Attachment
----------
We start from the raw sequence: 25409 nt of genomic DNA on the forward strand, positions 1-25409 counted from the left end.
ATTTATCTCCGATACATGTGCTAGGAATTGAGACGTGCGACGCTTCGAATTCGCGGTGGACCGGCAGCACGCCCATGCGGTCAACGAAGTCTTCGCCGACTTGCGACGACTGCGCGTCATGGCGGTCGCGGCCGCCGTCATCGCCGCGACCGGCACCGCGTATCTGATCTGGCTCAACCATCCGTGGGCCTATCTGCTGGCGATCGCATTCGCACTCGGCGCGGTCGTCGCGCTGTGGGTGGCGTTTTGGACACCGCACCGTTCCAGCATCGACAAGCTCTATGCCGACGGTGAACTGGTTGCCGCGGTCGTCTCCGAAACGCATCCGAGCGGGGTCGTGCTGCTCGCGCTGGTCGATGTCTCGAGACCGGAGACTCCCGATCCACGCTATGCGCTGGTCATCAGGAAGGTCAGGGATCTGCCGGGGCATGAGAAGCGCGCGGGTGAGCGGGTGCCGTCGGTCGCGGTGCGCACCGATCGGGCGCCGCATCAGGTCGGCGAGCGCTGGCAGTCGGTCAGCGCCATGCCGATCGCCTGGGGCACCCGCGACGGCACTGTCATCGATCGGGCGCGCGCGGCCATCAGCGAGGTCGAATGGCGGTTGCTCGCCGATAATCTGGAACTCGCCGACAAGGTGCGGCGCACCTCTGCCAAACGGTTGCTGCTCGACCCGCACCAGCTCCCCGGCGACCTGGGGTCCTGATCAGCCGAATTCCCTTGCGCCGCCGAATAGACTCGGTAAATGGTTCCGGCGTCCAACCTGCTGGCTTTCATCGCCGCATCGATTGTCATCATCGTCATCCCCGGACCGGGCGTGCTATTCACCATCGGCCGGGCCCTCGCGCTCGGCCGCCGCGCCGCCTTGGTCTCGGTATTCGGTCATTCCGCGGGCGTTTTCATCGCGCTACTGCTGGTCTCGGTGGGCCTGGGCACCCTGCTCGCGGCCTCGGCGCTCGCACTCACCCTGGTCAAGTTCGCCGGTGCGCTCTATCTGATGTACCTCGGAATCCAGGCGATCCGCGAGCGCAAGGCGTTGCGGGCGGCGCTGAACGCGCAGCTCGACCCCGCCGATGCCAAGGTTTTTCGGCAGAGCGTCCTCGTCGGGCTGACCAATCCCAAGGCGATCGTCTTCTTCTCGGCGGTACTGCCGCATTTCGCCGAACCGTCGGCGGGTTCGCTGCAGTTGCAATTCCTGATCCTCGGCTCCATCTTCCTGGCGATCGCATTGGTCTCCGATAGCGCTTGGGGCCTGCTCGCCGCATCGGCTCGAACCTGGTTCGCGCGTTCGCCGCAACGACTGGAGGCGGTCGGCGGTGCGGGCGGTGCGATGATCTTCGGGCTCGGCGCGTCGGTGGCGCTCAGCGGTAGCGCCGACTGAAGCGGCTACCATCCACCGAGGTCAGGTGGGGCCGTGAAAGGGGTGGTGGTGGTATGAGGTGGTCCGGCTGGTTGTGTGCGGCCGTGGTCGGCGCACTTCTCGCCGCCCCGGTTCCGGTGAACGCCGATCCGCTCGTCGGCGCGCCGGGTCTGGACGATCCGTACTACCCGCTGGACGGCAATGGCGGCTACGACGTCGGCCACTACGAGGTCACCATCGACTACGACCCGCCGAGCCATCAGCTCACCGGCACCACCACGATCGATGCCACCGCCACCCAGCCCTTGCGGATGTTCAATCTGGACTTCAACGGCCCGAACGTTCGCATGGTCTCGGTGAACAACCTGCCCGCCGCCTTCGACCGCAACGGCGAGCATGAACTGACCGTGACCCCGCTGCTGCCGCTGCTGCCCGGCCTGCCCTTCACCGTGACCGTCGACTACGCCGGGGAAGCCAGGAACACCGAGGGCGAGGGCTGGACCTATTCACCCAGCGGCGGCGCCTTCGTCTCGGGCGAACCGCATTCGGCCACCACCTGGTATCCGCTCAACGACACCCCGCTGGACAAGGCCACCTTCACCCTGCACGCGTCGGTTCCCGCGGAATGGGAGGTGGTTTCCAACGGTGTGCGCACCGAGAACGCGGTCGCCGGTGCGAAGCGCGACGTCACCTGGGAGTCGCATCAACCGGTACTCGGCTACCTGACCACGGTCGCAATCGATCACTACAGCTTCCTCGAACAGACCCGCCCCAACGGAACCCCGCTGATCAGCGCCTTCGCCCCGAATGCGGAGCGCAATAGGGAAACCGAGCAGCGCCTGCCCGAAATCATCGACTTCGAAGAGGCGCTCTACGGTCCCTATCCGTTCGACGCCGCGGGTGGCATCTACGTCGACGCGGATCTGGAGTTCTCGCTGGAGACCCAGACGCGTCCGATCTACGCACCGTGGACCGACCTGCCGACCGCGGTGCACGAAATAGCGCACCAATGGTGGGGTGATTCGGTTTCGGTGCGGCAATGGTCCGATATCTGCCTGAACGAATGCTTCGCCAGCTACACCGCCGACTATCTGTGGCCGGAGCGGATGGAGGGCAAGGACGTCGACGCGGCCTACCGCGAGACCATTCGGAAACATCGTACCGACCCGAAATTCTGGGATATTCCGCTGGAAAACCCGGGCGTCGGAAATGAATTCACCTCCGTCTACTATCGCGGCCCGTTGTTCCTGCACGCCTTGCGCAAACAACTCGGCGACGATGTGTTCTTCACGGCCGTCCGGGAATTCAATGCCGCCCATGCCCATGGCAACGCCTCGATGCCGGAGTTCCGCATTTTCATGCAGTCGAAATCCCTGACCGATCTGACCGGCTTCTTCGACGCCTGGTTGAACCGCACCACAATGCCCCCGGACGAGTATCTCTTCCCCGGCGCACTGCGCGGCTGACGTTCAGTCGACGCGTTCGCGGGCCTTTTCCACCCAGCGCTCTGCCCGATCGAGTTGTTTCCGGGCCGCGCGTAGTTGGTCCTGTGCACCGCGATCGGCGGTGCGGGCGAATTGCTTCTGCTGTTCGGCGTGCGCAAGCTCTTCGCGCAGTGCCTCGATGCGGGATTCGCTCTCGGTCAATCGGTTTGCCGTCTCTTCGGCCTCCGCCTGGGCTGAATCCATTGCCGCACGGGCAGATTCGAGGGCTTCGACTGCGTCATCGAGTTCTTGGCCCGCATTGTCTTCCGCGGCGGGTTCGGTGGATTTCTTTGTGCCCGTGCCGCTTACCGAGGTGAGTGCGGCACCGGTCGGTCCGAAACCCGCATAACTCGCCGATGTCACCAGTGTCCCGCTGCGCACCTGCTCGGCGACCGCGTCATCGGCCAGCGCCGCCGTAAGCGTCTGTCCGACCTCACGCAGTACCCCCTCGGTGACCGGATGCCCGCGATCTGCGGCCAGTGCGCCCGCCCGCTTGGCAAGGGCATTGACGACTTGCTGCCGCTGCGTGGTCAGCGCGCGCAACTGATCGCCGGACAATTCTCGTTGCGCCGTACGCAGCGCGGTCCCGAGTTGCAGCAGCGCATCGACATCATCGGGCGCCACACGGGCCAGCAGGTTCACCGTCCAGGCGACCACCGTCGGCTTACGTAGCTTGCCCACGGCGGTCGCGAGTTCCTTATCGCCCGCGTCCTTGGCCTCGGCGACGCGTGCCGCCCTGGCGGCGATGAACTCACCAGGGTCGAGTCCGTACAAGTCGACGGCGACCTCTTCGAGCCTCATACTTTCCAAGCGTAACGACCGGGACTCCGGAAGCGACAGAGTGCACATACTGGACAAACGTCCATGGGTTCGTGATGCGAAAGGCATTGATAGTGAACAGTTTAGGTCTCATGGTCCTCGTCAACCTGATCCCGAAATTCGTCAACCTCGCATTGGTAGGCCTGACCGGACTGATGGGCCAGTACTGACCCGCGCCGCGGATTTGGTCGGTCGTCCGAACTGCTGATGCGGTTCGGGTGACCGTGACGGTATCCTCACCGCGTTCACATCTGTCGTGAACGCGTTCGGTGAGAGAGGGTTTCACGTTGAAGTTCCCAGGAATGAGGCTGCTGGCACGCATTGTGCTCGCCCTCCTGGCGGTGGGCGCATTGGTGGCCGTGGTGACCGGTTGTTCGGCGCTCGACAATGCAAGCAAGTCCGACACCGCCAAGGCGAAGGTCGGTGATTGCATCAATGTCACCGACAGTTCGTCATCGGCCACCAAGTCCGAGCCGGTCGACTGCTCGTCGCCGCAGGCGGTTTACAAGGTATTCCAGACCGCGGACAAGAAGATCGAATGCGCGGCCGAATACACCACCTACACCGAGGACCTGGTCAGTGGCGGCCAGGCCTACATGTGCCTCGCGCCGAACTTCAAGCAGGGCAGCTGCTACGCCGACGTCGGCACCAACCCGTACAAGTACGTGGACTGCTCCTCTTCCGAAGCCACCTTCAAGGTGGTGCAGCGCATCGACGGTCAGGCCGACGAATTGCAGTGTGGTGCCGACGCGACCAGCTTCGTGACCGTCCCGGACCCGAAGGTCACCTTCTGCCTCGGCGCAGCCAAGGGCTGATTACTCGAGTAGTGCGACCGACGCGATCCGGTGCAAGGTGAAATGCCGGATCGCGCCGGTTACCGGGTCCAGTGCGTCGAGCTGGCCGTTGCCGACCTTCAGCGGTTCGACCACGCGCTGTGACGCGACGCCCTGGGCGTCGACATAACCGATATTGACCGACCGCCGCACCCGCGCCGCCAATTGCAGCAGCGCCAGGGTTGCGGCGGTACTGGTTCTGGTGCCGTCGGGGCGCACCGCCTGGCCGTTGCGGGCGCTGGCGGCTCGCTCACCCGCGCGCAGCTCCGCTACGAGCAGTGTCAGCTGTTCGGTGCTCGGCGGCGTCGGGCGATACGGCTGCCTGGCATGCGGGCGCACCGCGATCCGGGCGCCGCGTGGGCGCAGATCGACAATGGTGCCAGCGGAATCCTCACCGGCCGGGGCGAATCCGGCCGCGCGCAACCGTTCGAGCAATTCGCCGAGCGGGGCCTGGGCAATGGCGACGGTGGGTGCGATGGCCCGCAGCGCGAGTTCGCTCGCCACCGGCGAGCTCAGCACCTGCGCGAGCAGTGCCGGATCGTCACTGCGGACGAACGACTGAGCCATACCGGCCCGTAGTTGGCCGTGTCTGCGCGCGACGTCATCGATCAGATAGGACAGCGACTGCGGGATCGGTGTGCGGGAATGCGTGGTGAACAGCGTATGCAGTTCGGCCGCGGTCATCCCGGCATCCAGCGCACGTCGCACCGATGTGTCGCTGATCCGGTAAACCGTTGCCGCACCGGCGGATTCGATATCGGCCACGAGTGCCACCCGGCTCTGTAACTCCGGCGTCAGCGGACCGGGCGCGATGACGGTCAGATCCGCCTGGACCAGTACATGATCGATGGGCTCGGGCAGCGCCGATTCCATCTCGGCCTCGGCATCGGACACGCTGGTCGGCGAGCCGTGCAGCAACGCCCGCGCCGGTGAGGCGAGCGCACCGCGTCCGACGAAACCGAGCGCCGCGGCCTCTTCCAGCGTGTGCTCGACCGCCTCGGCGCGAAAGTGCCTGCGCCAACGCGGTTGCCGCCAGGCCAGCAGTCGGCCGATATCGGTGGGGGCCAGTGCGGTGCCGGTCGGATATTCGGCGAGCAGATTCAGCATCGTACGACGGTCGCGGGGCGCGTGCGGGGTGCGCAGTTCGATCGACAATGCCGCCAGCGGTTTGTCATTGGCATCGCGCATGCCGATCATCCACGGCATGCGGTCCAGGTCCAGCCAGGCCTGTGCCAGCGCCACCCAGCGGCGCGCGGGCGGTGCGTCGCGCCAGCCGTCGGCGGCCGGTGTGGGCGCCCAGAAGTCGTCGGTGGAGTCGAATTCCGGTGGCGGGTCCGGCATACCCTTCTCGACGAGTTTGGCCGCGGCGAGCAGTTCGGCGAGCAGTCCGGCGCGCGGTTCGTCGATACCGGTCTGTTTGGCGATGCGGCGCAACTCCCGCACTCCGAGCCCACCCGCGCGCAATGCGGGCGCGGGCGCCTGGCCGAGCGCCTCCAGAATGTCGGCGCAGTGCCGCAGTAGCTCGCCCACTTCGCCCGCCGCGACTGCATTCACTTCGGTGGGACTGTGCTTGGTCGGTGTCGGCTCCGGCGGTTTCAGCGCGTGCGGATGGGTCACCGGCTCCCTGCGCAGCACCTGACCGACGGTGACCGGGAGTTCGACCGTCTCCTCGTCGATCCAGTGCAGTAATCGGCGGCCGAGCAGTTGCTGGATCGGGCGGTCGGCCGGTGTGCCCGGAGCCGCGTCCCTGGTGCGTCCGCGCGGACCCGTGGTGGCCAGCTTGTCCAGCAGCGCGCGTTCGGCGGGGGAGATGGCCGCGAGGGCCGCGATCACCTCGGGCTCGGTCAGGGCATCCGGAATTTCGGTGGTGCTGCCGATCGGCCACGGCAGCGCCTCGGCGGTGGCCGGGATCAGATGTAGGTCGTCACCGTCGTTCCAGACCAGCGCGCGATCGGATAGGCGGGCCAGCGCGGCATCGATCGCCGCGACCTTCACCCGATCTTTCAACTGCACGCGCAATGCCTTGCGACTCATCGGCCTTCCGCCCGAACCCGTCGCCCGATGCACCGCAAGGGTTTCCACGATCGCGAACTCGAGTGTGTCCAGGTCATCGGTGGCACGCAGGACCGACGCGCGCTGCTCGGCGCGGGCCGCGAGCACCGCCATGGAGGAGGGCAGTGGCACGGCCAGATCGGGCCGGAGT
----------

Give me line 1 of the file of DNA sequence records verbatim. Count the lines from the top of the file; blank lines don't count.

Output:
We start from the raw sequence: 25409 nt of genomic DNA on the forward strand, positions 1-25409 counted from the left end.